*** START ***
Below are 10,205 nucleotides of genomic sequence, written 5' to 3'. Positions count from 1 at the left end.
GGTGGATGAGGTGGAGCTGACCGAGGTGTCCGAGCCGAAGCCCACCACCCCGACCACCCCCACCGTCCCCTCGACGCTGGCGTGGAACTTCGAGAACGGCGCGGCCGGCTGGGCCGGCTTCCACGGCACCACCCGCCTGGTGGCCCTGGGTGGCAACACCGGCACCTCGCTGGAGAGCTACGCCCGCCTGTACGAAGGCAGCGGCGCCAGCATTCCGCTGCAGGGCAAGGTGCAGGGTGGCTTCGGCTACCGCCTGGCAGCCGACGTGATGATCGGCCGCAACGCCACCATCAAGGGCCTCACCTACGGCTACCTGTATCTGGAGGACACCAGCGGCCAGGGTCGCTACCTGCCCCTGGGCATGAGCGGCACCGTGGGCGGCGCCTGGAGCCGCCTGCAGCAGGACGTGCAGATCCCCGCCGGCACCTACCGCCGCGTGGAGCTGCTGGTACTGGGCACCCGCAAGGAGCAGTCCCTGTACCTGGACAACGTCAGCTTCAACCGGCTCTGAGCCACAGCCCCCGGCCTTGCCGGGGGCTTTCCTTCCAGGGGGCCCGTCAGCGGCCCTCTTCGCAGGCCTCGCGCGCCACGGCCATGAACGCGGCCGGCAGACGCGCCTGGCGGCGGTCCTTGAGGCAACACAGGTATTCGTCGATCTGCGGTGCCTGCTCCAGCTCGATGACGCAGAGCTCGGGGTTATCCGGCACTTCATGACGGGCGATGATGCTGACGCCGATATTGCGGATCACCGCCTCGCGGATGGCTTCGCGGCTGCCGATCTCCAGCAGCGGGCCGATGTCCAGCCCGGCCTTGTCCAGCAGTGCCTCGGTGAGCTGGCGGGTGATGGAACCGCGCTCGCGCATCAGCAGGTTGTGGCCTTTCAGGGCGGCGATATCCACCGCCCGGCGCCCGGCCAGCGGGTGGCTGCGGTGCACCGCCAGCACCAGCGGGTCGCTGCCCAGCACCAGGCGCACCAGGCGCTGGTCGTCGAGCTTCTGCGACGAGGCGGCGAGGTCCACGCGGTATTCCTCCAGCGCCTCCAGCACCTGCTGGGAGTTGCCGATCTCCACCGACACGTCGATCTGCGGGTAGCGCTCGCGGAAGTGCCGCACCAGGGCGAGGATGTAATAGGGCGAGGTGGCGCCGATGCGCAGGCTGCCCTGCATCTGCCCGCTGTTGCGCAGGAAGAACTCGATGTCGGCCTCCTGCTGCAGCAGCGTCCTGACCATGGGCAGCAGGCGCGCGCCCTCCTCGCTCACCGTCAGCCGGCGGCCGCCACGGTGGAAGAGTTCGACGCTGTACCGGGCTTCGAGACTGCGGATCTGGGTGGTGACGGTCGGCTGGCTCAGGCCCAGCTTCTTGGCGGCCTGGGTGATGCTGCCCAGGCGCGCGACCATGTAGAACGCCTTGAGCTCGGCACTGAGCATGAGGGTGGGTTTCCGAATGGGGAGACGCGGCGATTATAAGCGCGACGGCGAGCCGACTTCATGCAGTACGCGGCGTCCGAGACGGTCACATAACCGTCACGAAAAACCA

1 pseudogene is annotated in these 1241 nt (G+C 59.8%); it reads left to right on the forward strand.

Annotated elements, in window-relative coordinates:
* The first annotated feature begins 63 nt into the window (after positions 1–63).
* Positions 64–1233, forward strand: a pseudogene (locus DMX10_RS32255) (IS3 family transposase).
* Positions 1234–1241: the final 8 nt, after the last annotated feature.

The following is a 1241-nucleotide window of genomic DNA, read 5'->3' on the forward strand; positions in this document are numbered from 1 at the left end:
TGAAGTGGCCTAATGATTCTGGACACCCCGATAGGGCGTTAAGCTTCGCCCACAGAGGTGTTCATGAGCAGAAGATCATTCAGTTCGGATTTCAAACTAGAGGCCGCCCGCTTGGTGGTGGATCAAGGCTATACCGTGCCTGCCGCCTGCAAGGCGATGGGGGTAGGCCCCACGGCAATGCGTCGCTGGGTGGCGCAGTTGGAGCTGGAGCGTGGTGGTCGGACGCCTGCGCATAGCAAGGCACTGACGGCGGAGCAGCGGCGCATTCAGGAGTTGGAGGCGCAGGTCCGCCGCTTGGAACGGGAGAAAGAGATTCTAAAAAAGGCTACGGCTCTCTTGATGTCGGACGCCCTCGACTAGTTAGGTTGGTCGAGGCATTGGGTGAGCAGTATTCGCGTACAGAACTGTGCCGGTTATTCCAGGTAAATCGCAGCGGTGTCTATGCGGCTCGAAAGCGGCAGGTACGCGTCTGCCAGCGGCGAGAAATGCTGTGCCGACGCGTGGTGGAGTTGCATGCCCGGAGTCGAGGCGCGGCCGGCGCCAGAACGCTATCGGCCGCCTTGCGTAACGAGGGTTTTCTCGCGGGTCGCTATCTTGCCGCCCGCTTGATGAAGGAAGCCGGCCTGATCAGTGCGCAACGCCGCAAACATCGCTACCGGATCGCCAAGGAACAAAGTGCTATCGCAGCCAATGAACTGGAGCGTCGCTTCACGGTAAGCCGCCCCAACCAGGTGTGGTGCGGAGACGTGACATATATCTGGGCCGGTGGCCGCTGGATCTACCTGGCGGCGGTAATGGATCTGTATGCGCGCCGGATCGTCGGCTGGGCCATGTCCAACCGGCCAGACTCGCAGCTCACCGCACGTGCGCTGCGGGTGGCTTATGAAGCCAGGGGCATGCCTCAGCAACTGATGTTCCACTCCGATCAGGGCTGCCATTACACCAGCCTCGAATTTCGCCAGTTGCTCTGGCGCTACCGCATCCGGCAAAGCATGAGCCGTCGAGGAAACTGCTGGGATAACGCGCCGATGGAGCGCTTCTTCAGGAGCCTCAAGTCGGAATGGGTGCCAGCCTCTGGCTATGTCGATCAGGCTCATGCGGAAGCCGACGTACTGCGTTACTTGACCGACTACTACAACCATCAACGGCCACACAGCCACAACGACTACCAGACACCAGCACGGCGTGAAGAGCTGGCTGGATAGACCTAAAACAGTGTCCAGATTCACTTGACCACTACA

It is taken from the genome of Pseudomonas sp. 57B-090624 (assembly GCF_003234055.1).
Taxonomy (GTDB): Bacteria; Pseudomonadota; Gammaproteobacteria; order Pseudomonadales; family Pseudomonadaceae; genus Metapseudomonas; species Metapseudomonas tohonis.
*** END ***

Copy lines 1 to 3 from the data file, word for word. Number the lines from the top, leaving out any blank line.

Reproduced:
Below are 10,205 nucleotides of genomic sequence, written 5' to 3'. Positions count from 1 at the left end.
GGTGGATGAGGTGGAGCTGACCGAGGTGTCCGAGCCGAAGCCCACCACCCCGACCACCCCCACCGTCCCCTCGACGCTGGCGTGGAACTTCGAGAACGGCGCGGCCGGCTGGGCCGGCTTCCACGGCACCACCCGCCTGGTGGCCCTGGGTGGCAACACCGGCACCTCGCTGGAGAGCTACGCCCGCCTGTACGAAGGCAGCGGCGCCAGCATTCCGCTGCAGGGCAAGGTGCAGGGTGGCTTCGGCTACCGCCTGGCAGCCGACGTGATGATCGGCCGCAACGCCACCATCAAGGGCCTCACCTACGGCTACCTGTATCTGGAGGACACCAGCGGCCAGGGTCGCTACCTGCCCCTGGGCATGAGCGGCACCGTGGGCGGCGCCTGGAGCCGCCTGCAGCAGGACGTGCAGATCCCCGCCGGCACCTACCGCCGCGTGGAGCTGCTGGTACTGGGCACCCGCAAGGAGCAGTCCCTGTACCTGGACAACGTCAGCTTCAACCGGCTCTGAGCCACAGCCCCCGGCCTTGCCGGGGGCTTTCCTTCCAGGGGGCCCGTCAGCGGCCCTCTTCGCAGGCCTCGCGCGCCACGGCCATGAACGCGGCCGGCAGACGCGCCTGGCGGCGGTCCTTGAGGCAACACAGGTATTCGTCGATCTGCGGTGCCTGCTCCAGCTCGATGACGCAGAGCTCGGGGTTATCCGGCACTTCATGACGGGCGATGATGCTGACGCCGATATTGCGGATCACCGCCTCGCGGATGGCTTCGCGGCTGCCGATCTCCAGCAGCGGGCCGATGTCCAGCCCGGCCTTGTCCAGCAGTGCCTCGGTGAGCTGGCGGGTGATGGAACCGCGCTCGCGCATCAGCAGGTTGTGGCCTTTCAGGGCGGCGATATCCACCGCCCGGCGCCCGGCCAGCGGGTGGCTGCGGTGCACCGCCAGCACCAGCGGGTCGCTGCCCAGCACCAGGCGCACCAGGCGCTGGTCGTCGAGCTTCTGCGACGAGGCGGCGAGGTCCACGCGGTATTCCTCCAGCGCCTCCAGCACCTGCTGGGAGTTGCCGATCTCCACCGACACGTCGATCTGCGGGTAGCGCTCGCGGAAGTGCCGCACCAGGGCGAGGATGTAATAGGGCGAGGTGGCGCCGATGCGCAGGCTGCCCTGCATCTGCCCGCTGTTGCGCAGGAAGAACTCGATGTCGGCCTCCTGCTGCAGCAGCGTCCTGACCATGGGCAGCAGGCGCGCGCCCTCCTCGCTCACCGTCAGCCGGCGGCCGCCACGGTGGAAGAGTTCGACGCTGTACCGGGCTTCGAGACTGCGGATCTGGGTGGTGACGGTCGGCTGGCTCAGGCCCAGCTTCTTGGCGGCCTGGGTGATGCTGCCCAGGCGCGCGACCATGTAGAACGCCTTGAGCTCGGCACTGAGCATGAGGGTGGGTTTCCGAATGGGGAGACGCGGCGATTATAAGCGCGACGGCGAGCCGACTTCATGCAGTACGCGGCGTCCGAGACGGTCACATAACCGTCACGAAAAACCA

1 pseudogene is annotated in these 1241 nt (G+C 59.8%); it reads left to right on the forward strand.